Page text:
The Brass adjuster does not have Bailey’s name. The cap is smooth on the front, and a solid back with the rectangular spring.

This particular plane is missing the cap and iron and has a cracked in the metal base.

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Stanley 35

3535-toe

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Two more 35’s

A type 5 (prelateral) from 1872-1874

35-type5

Type 14 (1912-1920)

35-type14

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Stanley 36 type 6  (1874-1884)

36-type6

36-toe

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Stanley 37 The #37 plane was made from 1869-1923. This is a type 9 (1888-1890)

The #37 was also known as the Jenny plane. Quote from suprtool.com “Since this plane is slightly shorter than the metallic jack plane, a parallel naming was taken from the asses (donkies). “Jack” is a commonly used when referring to the male donkey, and “Jenny” is a name sometimes used for the female donkey. The jenny is smaller than the jack, hence the naming of the planes. All of this is really conjecture, but it sure provides some filler for an otherwise bland series of planes.”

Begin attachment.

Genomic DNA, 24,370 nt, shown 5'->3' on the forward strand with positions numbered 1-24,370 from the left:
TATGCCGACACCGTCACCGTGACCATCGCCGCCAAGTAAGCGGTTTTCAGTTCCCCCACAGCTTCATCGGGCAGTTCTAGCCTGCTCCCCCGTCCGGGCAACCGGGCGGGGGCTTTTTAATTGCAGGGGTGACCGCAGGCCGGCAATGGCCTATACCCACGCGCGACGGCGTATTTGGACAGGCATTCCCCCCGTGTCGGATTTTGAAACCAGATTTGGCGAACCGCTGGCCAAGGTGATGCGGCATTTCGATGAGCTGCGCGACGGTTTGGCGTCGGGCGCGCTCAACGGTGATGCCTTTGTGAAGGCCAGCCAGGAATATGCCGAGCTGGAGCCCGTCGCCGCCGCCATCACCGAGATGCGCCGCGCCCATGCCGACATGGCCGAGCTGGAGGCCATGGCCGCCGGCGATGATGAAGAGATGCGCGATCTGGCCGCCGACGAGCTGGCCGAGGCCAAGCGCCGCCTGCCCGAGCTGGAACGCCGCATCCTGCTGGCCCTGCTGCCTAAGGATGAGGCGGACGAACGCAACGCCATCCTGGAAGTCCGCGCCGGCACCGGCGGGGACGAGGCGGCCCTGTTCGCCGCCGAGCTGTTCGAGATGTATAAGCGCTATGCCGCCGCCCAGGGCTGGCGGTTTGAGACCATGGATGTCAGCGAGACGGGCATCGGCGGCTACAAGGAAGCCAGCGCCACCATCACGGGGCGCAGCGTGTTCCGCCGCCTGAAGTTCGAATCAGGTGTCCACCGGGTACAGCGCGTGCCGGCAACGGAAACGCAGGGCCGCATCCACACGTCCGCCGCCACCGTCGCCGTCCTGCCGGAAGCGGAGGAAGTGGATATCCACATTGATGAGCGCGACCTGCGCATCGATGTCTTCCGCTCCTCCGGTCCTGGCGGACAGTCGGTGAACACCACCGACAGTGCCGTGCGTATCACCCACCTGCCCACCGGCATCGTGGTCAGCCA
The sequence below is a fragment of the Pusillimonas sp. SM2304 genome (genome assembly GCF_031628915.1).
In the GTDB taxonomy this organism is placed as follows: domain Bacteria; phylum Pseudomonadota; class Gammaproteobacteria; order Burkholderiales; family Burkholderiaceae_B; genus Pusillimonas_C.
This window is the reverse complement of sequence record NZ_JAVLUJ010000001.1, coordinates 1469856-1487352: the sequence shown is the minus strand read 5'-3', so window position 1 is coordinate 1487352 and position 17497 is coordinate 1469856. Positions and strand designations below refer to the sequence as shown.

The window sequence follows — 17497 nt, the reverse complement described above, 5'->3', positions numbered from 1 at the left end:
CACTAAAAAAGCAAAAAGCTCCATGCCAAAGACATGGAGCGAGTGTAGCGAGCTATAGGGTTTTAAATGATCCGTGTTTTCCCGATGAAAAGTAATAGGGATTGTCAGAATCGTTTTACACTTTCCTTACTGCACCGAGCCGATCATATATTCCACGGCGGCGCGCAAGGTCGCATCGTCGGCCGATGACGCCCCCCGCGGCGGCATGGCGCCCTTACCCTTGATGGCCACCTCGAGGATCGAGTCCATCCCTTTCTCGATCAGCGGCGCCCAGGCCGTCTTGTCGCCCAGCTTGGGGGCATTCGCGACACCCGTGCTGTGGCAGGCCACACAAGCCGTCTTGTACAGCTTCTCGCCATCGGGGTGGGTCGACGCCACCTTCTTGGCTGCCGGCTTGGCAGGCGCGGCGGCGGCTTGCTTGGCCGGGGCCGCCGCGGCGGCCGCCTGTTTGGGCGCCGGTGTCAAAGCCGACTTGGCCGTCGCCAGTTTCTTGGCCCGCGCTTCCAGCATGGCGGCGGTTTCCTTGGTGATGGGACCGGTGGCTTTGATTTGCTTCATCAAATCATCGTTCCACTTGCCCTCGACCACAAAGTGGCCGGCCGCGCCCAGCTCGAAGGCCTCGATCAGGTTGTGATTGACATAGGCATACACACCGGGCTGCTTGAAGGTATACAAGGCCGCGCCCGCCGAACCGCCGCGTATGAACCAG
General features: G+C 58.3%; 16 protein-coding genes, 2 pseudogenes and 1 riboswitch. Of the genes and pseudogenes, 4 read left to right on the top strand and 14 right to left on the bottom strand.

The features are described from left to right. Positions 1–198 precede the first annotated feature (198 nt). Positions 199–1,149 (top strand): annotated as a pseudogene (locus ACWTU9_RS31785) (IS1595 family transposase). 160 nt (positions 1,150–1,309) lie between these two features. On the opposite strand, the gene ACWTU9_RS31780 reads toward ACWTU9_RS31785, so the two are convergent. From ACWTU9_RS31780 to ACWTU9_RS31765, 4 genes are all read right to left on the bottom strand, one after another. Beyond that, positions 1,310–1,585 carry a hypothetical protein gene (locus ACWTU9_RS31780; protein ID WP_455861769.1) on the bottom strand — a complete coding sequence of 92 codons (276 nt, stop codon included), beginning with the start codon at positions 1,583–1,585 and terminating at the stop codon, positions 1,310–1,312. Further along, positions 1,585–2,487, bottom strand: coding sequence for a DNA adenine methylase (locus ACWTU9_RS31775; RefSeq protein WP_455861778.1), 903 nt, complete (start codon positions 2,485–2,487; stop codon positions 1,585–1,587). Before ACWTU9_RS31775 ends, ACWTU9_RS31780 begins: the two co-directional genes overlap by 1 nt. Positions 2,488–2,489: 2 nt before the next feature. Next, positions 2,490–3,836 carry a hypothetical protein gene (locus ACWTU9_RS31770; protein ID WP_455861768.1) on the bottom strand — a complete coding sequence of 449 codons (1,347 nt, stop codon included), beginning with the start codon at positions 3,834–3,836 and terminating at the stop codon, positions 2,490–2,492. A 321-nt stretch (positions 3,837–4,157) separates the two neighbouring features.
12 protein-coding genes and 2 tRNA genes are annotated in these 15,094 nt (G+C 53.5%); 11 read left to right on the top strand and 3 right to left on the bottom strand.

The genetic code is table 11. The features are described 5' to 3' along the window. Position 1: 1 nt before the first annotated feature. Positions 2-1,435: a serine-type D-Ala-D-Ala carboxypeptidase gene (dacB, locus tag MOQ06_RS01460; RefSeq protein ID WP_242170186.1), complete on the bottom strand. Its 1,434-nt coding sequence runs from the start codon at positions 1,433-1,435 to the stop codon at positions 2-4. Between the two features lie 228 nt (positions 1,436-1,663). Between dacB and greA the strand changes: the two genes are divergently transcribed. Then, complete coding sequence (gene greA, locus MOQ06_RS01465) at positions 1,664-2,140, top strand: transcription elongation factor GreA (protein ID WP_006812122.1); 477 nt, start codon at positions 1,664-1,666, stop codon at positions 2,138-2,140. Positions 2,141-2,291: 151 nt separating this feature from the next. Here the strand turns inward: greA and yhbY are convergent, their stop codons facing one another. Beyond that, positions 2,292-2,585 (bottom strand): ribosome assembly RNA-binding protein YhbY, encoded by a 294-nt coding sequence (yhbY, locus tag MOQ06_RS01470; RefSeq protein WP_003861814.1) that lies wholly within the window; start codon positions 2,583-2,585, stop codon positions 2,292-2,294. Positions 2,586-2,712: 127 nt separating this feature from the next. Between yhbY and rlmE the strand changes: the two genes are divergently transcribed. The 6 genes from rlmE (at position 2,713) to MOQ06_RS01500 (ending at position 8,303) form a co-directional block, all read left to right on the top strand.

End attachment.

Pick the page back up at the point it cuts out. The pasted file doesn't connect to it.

37

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Stanley #122

122

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This is a nice Stanley no.127 Liberty Bell jack plane. This was made from 1876-1918.

The Liberty Bell Plane  was designed to commemorate the nations 100th anniversary of the signing of the Declaration of Independence.

127

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This is a nice Stanley no.129 Liberty Bell jack plane. This was made from 1876-1918.

The Liberty Bell Plane  was designed to commemorate the nations 100th anniversary of the signing of the Declaration of Independence.

129

132-toe

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Stanley 132 Liberty bell.

132

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Stanley 135   This was made from 1876-1918.

135135-toe135-iron

The liberty Bell do not follow the type study exactly, but the Eagle logo came out in 1869, and the size was added to the logo in 1872. Since the #135 began in 1876 and stopped in 1886, we can deduce this plane was made between 1876 and 1886.

The patent on the cutter is 176,152, Apr. 18, 1876, H. Richards, J.A. Traut,Improvement in Bench-Planes